Field Theory requires me to write even if no one reads these words. Since unleashing me from the straightjacket of conventional work, my impulse to write, write, and write, even if it’s about nothing in particular, must be acted on. It’s a requirement of the field I find myself in these days. My brother is a photographer and suffers from or enjoys a similar compulsion. It’s part of his nature to take pictures. He simply cannot help himself. The nature of a writer is really no different; only the unique expression it takes is. This is true for all the arts. What’s more, I have learned the hard way that to suppress the creative urge is literally destructive, deleterious to life itself. It is likely one of the principle reasons I have been so painfully frustrated during much of adulthood, not allowing myself to fully become immersed in the flock I was born to inhabit.

And so, my eye is fixed on some vague notion that I occasionally may have something worthwhile to say in what I write. If not, I’ll write anyway, willy nilly, hoping at minimum, to stumble on something useful for others to enjoy. Some small niggling comment or curiosity will penetrate another’s skull, prompting an investigation into how Field Theory affects their own lives.  For to ignore my urge to create with words feels downright irresponsible at this stage, even sacrilegious, a sacrilege I can no longer afford, even if I write about nothing at all!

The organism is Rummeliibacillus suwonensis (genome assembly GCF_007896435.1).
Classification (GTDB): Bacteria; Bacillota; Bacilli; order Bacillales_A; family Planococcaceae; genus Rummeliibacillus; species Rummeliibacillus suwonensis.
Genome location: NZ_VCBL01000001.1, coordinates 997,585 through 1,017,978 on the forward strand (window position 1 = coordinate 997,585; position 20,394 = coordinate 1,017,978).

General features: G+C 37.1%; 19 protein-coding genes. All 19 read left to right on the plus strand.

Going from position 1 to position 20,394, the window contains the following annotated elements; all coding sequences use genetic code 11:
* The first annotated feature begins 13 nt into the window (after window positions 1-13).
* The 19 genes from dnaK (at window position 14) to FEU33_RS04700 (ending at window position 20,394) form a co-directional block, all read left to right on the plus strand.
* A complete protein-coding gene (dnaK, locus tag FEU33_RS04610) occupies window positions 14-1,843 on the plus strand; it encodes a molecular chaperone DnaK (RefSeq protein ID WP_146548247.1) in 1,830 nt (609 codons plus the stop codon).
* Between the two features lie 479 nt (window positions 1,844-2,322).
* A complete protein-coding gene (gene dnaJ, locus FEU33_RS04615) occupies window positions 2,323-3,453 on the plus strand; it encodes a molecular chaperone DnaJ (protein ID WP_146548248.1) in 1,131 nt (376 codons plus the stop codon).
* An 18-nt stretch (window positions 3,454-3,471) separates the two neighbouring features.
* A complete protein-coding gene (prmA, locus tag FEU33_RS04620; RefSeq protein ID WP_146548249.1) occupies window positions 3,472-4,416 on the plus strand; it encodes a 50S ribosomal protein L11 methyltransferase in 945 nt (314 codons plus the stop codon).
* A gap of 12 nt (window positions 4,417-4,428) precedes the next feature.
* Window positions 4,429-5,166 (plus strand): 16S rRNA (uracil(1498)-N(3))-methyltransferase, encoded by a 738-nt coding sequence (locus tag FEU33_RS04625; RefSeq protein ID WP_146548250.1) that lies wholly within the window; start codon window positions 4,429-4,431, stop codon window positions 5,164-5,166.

Not long ago while attending a book discussion group, a lovely bird and I sang a duet together, he with his song and I with my words. It was quite remarkable really. Our little group takes turns reading and I was up. No sooner had I started and the bird in question arrived in the chimney flu, launching into a loud melody of his own making.  I mean he was loud! Not only that, he was delightfully melodic, communicating in his language and me in mine. It seemed the more I read, the more insistent he became and I quickly felt immersed in his rapture as he sang his heart out! It seemed our little duet transcended both of us, becoming a third thing born of sharing. Not only was I aware of this in the moment, the third thing obliterated any comprehension of the words I was reading, rendering instead a greater understanding found in being. I became both lost and found in the larger experience, feeling astonishingly uplifted, expanded somehow. I felt not only a smile on my face but one planted firmly in the heart, beating in syncopation with his.